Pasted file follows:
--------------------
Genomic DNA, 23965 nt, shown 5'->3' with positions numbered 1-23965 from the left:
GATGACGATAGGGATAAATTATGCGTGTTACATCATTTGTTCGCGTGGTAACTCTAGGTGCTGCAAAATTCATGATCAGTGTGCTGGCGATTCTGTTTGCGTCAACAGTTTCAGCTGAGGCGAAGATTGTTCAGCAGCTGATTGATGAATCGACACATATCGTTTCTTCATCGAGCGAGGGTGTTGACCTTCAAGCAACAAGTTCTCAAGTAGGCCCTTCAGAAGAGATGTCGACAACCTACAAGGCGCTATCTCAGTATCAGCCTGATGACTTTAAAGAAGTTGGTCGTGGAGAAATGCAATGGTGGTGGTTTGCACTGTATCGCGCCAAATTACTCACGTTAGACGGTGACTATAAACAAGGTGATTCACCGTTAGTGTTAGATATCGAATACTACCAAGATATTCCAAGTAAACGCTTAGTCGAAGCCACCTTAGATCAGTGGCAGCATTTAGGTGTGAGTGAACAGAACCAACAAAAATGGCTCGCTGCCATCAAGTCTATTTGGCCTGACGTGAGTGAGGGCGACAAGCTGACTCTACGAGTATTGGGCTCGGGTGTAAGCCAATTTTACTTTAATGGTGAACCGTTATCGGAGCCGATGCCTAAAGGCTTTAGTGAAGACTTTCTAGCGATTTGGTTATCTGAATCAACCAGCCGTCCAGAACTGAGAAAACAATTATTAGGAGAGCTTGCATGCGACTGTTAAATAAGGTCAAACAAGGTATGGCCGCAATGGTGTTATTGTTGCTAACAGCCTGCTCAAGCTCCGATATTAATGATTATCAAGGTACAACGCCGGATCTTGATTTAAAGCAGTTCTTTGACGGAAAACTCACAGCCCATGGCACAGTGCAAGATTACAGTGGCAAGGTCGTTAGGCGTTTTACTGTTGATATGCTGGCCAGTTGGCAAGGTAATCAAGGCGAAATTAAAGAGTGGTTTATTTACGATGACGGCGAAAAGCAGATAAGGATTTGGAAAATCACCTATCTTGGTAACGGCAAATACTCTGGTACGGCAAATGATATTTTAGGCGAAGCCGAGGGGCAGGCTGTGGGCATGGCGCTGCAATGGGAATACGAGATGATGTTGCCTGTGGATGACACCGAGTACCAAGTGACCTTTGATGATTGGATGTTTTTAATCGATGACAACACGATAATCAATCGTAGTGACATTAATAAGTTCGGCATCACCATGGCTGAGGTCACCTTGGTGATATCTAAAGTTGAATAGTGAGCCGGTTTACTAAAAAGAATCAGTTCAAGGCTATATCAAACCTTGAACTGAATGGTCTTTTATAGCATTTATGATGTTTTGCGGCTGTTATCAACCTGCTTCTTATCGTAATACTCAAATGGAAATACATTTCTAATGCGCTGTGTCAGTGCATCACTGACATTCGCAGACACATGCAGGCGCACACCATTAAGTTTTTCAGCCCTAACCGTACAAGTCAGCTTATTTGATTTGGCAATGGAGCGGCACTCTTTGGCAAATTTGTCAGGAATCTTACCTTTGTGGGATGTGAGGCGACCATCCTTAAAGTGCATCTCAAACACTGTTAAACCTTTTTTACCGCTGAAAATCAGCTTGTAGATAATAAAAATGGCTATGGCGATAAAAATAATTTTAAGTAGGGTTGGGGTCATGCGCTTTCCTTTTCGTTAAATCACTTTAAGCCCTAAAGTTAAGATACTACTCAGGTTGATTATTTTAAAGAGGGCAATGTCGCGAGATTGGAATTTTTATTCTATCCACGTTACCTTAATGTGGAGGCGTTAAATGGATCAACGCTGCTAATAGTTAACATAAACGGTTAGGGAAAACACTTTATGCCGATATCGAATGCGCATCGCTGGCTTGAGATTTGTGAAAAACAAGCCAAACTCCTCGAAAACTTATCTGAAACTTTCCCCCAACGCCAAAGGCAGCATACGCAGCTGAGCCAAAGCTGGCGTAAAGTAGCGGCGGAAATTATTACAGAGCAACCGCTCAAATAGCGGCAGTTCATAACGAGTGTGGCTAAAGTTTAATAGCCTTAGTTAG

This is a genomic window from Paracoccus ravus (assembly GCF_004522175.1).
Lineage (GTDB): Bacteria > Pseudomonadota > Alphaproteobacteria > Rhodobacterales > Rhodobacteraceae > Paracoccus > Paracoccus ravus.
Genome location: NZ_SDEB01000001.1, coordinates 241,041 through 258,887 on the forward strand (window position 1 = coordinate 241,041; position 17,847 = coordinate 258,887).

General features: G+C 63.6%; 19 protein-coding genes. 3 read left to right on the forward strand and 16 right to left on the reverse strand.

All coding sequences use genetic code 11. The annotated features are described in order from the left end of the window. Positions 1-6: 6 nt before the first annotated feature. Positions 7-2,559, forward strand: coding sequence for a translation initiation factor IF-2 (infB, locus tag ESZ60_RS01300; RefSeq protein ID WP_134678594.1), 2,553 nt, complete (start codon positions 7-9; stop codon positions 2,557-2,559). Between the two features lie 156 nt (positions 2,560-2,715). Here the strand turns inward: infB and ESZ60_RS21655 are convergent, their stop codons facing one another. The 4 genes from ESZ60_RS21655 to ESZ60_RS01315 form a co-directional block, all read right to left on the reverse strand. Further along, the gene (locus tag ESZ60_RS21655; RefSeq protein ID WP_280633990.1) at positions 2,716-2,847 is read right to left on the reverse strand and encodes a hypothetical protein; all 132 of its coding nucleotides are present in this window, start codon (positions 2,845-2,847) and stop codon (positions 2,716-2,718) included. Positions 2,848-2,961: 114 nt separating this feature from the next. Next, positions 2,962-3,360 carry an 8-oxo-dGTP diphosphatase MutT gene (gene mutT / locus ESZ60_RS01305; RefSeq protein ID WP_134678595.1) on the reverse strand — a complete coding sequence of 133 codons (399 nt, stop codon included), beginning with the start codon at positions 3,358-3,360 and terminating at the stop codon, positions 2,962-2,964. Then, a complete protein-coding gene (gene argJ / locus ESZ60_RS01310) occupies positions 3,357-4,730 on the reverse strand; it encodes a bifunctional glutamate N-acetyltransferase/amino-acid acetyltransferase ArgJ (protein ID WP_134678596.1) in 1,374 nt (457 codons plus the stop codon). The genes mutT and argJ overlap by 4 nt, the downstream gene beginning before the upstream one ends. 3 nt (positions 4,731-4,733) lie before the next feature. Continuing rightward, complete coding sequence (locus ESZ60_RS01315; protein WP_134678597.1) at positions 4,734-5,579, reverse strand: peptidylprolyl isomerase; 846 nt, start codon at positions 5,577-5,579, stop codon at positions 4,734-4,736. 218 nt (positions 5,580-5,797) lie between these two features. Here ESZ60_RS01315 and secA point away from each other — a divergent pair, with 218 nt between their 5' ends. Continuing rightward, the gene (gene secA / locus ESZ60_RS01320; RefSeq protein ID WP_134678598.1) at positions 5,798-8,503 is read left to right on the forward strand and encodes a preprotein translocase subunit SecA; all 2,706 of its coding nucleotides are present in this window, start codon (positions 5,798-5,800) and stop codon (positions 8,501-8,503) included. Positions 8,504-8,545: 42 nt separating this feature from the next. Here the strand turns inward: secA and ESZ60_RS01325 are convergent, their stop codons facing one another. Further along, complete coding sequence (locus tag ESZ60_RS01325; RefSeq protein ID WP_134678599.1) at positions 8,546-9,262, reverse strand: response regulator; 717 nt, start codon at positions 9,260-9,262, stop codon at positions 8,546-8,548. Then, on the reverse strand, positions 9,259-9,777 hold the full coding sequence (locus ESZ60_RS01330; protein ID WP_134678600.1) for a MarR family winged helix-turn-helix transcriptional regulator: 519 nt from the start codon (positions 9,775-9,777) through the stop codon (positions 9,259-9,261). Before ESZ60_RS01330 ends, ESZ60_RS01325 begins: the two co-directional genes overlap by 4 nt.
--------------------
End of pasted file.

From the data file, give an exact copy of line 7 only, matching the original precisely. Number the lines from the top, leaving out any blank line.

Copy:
All coding sequences use genetic code 11. The annotated features are described in order from the left end of the window. Positions 1-6: 6 nt before the first annotated feature. Positions 7-2,559, forward strand: coding sequence for a translation initiation factor IF-2 (infB, locus tag ESZ60_RS01300; RefSeq protein ID WP_134678594.1), 2,553 nt, complete (start codon positions 7-9; stop codon positions 2,557-2,559). Between the two features lie 156 nt (positions 2,560-2,715). Here the strand turns inward: infB and ESZ60_RS21655 are convergent, their stop codons facing one another. The 4 genes from ESZ60_RS21655 to ESZ60_RS01315 form a co-directional block, all read right to left on the reverse strand. Further along, the gene (locus tag ESZ60_RS21655; RefSeq protein ID WP_280633990.1) at positions 2,716-2,847 is read right to left on the reverse strand and encodes a hypothetical protein; all 132 of its coding nucleotides are present in this window, start codon (positions 2,845-2,847) and stop codon (positions 2,716-2,718) included. Positions 2,848-2,961: 114 nt separating this feature from the next. Next, positions 2,962-3,360 carry an 8-oxo-dGTP diphosphatase MutT gene (gene mutT / locus ESZ60_RS01305; RefSeq protein ID WP_134678595.1) on the reverse strand — a complete coding sequence of 133 codons (399 nt, stop codon included), beginning with the start codon at positions 3,358-3,360 and terminating at the stop codon, positions 2,962-2,964. Then, a complete protein-coding gene (gene argJ / locus ESZ60_RS01310) occupies positions 3,357-4,730 on the reverse strand; it encodes a bifunctional glutamate N-acetyltransferase/amino-acid acetyltransferase ArgJ (protein ID WP_134678596.1) in 1,374 nt (457 codons plus the stop codon). The genes mutT and argJ overlap by 4 nt, the downstream gene beginning before the upstream one ends. 3 nt (positions 4,731-4,733) lie before the next feature. Continuing rightward, complete coding sequence (locus ESZ60_RS01315; protein WP_134678597.1) at positions 4,734-5,579, reverse strand: peptidylprolyl isomerase; 846 nt, start codon at positions 5,577-5,579, stop codon at positions 4,734-4,736. 218 nt (positions 5,580-5,797) lie between these two features. Here ESZ60_RS01315 and secA point away from each other — a divergent pair, with 218 nt between their 5' ends. Continuing rightward, the gene (gene secA / locus ESZ60_RS01320; RefSeq protein ID WP_134678598.1) at positions 5,798-8,503 is read left to right on the forward strand and encodes a preprotein translocase subunit SecA; all 2,706 of its coding nucleotides are present in this window, start codon (positions 5,798-5,800) and stop codon (positions 8,501-8,503) included. Positions 8,504-8,545: 42 nt separating this feature from the next. Here the strand turns inward: secA and ESZ60_RS01325 are convergent, their stop codons facing one another. Further along, complete coding sequence (locus tag ESZ60_RS01325; RefSeq protein ID WP_134678599.1) at positions 8,546-9,262, reverse strand: response regulator; 717 nt, start codon at positions 9,260-9,262, stop codon at positions 8,546-8,548. Then, on the reverse strand, positions 9,259-9,777 hold the full coding sequence (locus ESZ60_RS01330; protein ID WP_134678600.1) for a MarR family winged helix-turn-helix transcriptional regulator: 519 nt from the start codon (positions 9,775-9,777) through the stop codon (positions 9,259-9,261). Before ESZ60_RS01330 ends, ESZ60_RS01325 begins: the two co-directional genes overlap by 4 nt.